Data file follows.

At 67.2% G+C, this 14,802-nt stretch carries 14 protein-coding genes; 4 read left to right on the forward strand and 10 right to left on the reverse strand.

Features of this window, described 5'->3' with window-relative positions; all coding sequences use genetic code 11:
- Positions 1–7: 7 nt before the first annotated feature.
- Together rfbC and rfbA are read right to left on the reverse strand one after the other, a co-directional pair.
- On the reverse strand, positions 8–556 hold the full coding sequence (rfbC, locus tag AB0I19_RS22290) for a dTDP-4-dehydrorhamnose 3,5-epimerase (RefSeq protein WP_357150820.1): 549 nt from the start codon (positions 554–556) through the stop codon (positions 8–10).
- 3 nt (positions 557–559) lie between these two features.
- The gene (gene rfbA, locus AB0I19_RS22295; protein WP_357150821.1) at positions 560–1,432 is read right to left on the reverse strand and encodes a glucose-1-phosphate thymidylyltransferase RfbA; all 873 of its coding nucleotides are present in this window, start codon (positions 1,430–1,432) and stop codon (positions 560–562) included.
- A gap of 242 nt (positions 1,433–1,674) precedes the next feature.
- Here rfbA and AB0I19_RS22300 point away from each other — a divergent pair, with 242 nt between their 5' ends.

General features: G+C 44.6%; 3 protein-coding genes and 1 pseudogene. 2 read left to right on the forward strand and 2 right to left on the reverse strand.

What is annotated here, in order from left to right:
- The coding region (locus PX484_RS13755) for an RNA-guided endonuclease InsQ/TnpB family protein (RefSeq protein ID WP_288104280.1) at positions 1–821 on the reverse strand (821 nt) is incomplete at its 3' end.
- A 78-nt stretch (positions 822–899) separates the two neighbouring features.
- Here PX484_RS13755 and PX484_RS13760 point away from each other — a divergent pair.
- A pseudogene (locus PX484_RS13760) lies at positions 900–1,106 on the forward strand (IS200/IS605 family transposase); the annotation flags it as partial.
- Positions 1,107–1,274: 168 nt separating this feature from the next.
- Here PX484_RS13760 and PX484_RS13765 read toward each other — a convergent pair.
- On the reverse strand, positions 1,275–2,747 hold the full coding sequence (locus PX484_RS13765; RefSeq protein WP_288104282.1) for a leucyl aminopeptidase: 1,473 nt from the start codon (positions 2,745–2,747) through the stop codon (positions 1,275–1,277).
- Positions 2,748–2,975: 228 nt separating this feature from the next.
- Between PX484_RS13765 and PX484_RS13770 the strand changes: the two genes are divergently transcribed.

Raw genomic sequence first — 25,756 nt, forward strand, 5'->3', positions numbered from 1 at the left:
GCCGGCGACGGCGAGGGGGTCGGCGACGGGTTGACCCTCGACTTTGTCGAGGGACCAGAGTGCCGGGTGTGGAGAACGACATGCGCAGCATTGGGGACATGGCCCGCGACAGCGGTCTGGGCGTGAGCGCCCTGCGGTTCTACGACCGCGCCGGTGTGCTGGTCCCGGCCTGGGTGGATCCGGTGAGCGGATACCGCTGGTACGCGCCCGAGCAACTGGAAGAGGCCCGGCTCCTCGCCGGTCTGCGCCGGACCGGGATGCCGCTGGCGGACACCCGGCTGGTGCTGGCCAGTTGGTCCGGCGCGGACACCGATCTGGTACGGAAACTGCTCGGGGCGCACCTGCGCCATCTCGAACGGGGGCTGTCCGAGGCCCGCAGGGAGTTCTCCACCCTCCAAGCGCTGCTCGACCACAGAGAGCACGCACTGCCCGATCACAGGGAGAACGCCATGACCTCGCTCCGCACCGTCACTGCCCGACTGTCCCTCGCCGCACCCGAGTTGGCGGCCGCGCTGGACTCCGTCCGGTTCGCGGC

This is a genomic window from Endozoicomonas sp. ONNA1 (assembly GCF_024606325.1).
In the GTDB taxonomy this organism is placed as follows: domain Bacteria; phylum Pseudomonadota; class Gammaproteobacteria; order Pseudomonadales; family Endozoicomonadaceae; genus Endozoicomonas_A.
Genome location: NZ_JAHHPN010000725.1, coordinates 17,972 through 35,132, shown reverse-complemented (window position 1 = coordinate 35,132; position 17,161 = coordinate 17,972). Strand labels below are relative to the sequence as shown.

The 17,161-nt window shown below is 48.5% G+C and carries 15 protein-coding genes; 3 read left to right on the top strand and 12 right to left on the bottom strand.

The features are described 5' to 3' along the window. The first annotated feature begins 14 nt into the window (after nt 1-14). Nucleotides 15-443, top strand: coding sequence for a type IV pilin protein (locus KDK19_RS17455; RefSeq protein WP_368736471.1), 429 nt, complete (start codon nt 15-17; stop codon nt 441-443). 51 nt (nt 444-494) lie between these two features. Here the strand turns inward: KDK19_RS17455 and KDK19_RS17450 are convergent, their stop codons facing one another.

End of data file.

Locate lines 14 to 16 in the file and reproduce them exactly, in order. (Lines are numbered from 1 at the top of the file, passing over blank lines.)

- Here PX484_RS13755 and PX484_RS13760 point away from each other — a divergent pair.
- A pseudogene (locus PX484_RS13760) lies at positions 900–1,106 on the forward strand (IS200/IS605 family transposase); the annotation flags it as partial.
- Positions 1,107–1,274: 168 nt separating this feature from the next.